ASIC hits life insurance firm with conditions


ASIC’s scathing investigation into life insurance has drawn its first official blood after the corporate regulator imposed conditions on the Australian financial services (AFS) licence of Suncorp-owned Guardian Advice.

In October, ASIC released the findings of a year-long investigation into hundreds of randomly selected files from a variety of licensees, including Guardian.

The investigation, which found 37% of life insurance advice given to consumers is so poor it does not meet the minimum standards required by law, ASIC found deficiencies in the advice Guardian provided to retail clients, prompting concerns it was not properly supervising its 257 authorised representatives.

It is understood ASIC began investigating Guardian after it became aware the firm had hired a number of staff from AAA Financial Intelligence and AAA Shares, both of which had had their licenses cancelled in early 2013.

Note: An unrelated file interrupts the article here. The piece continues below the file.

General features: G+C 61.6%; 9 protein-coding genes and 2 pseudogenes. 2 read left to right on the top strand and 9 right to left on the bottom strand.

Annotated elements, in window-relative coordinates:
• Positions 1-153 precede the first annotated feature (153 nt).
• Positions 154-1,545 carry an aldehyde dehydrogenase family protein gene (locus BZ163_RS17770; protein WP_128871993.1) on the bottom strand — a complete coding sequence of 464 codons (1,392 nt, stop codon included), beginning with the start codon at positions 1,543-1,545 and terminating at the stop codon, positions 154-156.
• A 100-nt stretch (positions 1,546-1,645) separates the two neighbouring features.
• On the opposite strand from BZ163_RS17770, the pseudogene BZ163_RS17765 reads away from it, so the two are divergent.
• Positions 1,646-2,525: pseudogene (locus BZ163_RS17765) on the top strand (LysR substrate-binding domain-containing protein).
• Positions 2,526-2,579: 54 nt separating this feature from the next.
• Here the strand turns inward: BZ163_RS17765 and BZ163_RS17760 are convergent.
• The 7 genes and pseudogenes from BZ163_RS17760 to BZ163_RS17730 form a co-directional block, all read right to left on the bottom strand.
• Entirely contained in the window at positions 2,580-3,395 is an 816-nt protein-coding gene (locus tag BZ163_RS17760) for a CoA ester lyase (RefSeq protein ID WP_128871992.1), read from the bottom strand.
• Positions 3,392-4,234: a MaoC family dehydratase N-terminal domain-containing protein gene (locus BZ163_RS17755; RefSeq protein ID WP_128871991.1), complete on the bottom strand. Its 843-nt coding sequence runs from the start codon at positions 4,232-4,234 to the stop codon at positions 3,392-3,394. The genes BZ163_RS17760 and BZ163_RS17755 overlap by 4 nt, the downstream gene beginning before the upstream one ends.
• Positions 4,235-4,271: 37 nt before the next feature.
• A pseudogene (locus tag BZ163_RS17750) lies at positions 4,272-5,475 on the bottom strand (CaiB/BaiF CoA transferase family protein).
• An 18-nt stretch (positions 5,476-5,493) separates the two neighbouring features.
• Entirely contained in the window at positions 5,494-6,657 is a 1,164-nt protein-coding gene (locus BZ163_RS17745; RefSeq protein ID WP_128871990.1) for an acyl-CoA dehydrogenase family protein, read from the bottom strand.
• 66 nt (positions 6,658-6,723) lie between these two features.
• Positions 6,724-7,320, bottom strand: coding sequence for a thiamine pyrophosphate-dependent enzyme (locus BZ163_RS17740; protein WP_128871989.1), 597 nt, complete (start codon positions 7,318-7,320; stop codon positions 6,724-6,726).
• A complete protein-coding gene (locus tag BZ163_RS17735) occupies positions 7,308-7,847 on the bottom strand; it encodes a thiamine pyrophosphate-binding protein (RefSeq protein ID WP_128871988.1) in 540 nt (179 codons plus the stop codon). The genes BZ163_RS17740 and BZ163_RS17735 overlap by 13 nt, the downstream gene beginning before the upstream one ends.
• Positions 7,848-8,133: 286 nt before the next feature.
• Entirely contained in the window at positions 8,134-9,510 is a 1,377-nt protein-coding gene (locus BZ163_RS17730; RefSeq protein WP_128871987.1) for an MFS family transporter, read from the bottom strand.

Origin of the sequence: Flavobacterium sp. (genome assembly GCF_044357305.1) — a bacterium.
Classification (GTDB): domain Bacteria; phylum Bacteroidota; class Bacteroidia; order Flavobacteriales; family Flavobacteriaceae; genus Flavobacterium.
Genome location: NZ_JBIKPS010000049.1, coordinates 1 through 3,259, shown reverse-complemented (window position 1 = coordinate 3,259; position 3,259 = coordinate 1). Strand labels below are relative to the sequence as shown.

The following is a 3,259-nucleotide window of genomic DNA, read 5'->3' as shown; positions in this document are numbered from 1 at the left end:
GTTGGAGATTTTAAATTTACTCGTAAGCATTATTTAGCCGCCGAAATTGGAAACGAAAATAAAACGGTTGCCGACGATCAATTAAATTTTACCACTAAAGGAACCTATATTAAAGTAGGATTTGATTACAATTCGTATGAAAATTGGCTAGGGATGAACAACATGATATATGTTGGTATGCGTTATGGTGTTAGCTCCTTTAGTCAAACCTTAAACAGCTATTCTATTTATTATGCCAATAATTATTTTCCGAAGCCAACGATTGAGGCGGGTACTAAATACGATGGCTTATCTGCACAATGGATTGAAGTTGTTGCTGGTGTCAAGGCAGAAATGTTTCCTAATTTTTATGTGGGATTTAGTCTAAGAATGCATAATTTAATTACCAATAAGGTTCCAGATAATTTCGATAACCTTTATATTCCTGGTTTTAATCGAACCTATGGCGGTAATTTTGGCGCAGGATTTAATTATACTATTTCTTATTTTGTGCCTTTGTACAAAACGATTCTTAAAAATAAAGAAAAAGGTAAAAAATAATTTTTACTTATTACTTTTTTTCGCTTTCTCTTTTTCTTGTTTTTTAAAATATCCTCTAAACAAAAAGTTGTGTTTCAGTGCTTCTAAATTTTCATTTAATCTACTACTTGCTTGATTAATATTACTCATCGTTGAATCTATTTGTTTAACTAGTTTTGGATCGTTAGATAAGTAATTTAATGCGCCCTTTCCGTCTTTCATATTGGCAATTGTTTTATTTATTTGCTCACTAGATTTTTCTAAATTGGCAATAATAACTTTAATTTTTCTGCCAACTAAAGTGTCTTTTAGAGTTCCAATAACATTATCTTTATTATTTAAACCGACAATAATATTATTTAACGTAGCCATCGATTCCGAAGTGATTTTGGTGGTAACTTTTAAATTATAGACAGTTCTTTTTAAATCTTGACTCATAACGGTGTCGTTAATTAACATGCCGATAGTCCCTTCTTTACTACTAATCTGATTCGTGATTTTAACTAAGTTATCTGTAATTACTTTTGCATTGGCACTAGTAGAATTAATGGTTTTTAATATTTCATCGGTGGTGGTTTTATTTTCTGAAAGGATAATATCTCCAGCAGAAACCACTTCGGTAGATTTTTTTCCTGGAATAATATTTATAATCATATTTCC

“ASIC was interested to ensure Guardian Advice had in place adequate monitoring and supervision processes to deal with these representatives,” a spokesperson says.

“ASIC has previously warned the market about the need to ensure they have robust recruitment processes, especially when appointing representatives who have worked for a business against which ASIC has taken action.”

Guardian has about 130,000 clients across the country.

Under the news conditions, Guardian must appoint an ASIC-approved independent consultant to review its compliance with its general licensee obligations and develop a plan to rectify any deficiencies the expert identifies.

ASIC Deputy Chairman Peter Kell says: “The weaknesses in Guardian Advice’s systems and controls show that there was an ongoing risk that unsuitable advice could be provided by Guardian Advice and its authorised representatives.

“This outcome underlines ASIC’s strong commitment to lifting standards in the life insurance sector. When we come across instances that raise issues for the confidence consumers have with advice, we will take action.”

ASIC is considering other enforcement action, including banning certain individuals.